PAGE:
New research finds possible genetic link to trans identity
Scientists who compiled the world’s largest DNA database sourced from trans women have found a potential genetic clue to a cause of gender dysphoria.
A study published in the Journal of Clinical Endocrinology and Metabolism may offer further insight into why people are transgender, The Age reported.
380 trans women signed up to contribute their DNA to be studied in comparison to a control group of 344 cis men.
Researchers from the Hudson Institute of Medical Research at Monash University used the data to examine genes which determine hormone signalling.
The minor distinctions that the scientists found between the two groups suggest an effect on the levels of hormones which determine gender identity in the brain as it develops.
“We know sex hormones like androgens and estrogens have really powerful effects on behaviour,” said Professor Vincent Harley.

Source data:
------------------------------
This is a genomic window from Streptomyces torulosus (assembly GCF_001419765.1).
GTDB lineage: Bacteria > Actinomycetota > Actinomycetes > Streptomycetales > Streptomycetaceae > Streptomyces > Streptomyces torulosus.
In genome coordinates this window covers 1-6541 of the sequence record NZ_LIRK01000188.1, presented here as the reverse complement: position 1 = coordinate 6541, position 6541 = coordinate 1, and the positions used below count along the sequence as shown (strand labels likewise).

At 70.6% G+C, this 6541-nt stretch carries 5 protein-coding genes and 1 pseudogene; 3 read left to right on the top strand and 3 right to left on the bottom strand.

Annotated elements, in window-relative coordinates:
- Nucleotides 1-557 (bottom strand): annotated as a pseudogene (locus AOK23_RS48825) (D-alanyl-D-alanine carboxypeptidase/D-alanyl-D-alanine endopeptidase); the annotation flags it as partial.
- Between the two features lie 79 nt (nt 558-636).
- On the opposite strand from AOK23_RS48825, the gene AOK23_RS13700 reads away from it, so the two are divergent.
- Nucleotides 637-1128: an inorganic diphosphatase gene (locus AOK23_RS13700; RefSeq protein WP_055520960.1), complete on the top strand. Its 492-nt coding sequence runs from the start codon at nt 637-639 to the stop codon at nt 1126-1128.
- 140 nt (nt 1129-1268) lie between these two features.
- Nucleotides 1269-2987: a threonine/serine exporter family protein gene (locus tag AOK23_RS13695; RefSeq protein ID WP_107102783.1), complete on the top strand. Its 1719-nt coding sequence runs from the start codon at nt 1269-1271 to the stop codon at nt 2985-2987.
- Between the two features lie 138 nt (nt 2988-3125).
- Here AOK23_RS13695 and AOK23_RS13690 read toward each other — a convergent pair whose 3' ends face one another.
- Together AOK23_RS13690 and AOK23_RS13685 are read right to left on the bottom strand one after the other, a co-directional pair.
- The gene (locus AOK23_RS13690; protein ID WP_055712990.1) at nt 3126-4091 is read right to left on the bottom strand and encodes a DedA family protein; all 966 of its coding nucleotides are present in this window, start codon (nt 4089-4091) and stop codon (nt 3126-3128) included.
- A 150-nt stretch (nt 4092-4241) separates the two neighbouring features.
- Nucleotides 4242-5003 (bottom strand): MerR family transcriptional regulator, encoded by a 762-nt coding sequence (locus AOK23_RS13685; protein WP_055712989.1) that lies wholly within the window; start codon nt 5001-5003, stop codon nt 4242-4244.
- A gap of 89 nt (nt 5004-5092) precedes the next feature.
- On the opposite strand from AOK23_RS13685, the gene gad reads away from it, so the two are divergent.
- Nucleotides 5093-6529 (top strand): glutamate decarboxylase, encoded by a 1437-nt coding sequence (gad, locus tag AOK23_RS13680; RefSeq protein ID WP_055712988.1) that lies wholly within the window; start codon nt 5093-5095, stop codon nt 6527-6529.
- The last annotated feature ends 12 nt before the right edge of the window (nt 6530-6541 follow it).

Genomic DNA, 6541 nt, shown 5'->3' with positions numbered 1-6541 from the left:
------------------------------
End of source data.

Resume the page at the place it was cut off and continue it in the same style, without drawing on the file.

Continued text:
“But we don’t know if they have effects on gender identity. This points to a role.
“We have found a few weak contributors. And there are likely to be very many other genes involved.
“But these are some small glimpses into the genetics of gender identity that are emerging,” Harley said.
One woman who contributed to the study told The Age she got involved because she thought it might help change negative attitudes towards trans people.
“I agreed to be in this study because I thought it might help people. That greater medical acceptance, potentially it saves lives.”
Transgender Victoria’s Sally Goldner cautioned against the potential for the study to be used to delegitimise people’s identities by focusing solely on genetics.
“It’s helpful to have evidence that says trans people are who we are – as we always knew. But a genetic study should never invalidate someone’s sense of identity.”
Previous studies have also suggested a genetic basis for gender dysphoria, with a 2008 study finding that trans women have a longer version of the gene which modifies the action of testosterone.
In a piece for the Star Observer, Mama Alto wrote about the “complex interplay of genetic and environmental factors that give rise to physical sex characteristics and psychological feelings of gender.”
“So it is clear from an ever growing body of historic and scientific evidence that trans and gender diverse identities have existed for a long time – in all likelihood, forever.”